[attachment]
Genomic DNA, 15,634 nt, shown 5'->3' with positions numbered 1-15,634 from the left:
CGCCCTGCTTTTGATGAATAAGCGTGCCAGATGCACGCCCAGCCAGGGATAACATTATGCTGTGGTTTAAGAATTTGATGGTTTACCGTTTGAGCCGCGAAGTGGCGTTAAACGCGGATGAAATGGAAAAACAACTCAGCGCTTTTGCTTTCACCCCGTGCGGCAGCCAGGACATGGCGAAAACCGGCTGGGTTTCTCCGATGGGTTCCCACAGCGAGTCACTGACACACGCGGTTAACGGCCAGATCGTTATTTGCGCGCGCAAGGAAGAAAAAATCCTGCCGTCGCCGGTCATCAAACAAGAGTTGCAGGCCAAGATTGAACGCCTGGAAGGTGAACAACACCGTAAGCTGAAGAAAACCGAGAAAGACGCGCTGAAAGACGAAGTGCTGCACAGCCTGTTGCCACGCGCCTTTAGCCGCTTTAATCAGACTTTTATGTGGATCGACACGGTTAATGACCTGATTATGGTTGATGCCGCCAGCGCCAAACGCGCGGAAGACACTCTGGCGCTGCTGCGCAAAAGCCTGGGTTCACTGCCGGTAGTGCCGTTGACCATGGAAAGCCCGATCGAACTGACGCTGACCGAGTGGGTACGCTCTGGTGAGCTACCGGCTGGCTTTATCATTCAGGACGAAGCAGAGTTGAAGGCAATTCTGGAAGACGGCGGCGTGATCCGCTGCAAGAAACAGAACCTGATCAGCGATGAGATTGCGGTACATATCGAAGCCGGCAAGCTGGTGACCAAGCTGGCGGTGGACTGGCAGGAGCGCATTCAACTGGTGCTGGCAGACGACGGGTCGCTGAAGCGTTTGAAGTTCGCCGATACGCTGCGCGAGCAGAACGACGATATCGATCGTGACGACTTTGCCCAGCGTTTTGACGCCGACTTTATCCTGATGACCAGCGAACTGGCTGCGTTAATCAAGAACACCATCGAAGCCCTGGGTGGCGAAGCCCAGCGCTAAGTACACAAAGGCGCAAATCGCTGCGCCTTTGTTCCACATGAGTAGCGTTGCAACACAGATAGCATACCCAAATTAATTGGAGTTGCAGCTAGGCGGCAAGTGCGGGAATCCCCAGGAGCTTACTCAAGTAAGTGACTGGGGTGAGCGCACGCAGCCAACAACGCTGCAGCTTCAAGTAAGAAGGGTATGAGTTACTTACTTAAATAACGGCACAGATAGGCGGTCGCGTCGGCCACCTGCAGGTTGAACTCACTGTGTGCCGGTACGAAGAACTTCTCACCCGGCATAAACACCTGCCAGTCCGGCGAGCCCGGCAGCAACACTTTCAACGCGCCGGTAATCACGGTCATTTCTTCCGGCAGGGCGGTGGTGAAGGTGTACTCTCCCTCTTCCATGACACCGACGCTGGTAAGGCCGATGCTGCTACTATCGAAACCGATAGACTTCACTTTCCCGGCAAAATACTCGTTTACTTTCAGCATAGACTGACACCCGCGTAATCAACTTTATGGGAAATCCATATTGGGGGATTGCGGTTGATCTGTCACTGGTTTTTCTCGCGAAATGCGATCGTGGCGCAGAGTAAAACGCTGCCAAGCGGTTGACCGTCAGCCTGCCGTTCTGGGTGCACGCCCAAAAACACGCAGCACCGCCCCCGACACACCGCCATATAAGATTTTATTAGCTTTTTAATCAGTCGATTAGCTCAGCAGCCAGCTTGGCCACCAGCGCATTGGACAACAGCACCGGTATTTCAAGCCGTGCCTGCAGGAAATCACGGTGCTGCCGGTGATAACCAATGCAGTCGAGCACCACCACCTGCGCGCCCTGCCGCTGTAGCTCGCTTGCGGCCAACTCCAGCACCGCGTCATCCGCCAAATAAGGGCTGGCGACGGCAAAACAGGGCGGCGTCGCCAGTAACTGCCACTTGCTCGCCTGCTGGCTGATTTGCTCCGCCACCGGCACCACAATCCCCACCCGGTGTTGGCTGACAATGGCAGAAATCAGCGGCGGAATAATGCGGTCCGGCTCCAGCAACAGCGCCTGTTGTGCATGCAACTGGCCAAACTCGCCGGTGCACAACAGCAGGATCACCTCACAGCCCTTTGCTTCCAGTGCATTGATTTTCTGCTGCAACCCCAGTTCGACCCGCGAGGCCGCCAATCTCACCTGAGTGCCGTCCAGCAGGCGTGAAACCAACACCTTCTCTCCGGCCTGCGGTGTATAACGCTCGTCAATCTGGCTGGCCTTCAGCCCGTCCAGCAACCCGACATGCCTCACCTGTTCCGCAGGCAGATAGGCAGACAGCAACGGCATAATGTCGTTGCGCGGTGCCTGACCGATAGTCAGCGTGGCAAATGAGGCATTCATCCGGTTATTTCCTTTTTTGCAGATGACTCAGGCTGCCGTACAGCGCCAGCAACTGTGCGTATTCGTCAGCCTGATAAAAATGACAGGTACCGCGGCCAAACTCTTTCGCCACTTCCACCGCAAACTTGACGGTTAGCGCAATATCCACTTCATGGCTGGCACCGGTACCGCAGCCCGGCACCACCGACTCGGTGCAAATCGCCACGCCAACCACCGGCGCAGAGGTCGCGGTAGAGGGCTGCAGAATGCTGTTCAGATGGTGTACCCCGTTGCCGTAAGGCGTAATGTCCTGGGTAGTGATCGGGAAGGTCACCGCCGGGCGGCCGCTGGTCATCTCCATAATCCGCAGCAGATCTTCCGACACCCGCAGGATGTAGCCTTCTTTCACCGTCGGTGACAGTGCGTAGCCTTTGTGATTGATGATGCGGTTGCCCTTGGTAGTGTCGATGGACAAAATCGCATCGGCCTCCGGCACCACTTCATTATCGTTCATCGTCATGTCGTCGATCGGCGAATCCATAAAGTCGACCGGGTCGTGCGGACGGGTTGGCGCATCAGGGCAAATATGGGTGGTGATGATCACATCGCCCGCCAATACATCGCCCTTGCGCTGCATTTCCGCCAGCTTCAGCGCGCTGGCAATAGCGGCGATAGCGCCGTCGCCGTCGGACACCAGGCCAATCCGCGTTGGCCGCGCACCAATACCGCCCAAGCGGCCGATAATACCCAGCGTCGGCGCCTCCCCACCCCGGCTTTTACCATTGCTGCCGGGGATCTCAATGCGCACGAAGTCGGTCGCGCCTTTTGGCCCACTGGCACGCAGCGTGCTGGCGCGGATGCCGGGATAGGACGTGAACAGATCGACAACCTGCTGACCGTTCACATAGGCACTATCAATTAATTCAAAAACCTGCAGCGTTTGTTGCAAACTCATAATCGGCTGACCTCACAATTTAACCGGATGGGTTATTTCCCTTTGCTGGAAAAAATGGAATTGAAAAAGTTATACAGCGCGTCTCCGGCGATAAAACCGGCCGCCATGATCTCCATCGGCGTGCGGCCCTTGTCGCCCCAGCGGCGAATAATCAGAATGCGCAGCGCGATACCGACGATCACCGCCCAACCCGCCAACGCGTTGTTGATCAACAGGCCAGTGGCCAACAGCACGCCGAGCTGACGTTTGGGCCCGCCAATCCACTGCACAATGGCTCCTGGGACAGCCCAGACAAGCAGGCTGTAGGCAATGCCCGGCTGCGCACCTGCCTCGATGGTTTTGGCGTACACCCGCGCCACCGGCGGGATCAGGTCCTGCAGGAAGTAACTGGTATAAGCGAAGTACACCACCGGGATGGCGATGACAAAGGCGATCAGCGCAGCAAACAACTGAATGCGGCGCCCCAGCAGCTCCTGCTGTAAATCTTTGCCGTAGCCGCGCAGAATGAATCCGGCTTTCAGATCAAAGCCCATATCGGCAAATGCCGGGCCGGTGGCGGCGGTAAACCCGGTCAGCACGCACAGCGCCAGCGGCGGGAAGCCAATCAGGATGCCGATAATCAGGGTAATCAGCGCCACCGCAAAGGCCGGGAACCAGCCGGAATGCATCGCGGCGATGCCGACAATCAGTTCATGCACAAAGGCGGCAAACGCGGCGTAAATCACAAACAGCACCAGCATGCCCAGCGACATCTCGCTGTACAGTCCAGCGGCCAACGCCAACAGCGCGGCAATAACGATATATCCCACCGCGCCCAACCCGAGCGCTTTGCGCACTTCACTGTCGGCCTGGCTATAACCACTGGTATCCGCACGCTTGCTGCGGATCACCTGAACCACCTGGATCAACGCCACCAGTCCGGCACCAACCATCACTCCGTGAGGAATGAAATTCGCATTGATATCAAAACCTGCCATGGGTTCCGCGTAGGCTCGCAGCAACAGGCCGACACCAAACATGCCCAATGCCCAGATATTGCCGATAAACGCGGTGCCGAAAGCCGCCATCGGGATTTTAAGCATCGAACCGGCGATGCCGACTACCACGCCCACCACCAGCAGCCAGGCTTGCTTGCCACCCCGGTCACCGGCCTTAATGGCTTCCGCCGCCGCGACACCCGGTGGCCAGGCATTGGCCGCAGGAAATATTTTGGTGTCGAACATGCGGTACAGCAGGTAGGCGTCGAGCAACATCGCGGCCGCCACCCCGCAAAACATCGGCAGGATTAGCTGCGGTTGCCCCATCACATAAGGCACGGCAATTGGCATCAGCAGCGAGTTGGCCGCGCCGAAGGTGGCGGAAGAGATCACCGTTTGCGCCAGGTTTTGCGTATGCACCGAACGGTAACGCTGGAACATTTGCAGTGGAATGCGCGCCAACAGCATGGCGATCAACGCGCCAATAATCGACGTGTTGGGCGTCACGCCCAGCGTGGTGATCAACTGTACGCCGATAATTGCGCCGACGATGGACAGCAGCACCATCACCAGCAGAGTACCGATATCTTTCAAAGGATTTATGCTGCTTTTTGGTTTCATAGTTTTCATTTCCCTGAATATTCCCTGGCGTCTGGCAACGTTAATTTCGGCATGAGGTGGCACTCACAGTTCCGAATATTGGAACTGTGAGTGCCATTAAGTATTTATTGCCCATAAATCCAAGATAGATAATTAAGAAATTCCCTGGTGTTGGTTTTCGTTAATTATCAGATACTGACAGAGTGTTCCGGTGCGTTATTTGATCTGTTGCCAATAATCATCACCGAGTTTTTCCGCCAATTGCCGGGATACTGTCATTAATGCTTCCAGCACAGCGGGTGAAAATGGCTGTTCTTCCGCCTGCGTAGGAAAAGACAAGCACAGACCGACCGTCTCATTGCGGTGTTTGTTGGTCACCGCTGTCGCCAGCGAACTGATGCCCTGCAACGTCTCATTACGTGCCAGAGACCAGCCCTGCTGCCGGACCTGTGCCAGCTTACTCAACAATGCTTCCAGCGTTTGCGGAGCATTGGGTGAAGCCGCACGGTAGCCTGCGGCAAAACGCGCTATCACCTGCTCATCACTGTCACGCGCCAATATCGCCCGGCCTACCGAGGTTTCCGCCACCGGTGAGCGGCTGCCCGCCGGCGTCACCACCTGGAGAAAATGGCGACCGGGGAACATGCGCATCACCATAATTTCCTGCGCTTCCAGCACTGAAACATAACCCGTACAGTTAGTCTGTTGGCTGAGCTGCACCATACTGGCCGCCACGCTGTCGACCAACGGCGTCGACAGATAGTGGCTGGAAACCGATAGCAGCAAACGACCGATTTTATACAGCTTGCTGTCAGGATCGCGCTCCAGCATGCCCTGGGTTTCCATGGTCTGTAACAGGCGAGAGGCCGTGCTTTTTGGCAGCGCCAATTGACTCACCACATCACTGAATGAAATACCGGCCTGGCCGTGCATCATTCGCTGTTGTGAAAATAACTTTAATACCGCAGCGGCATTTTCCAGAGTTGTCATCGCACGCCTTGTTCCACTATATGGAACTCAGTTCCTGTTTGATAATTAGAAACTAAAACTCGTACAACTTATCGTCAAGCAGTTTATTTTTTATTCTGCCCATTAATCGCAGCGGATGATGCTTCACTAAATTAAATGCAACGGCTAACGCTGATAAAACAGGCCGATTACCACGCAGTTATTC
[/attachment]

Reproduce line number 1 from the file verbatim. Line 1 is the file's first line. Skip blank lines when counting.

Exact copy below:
Genomic DNA, 15,634 nt, shown 5'->3' with positions numbered 1-15,634 from the left: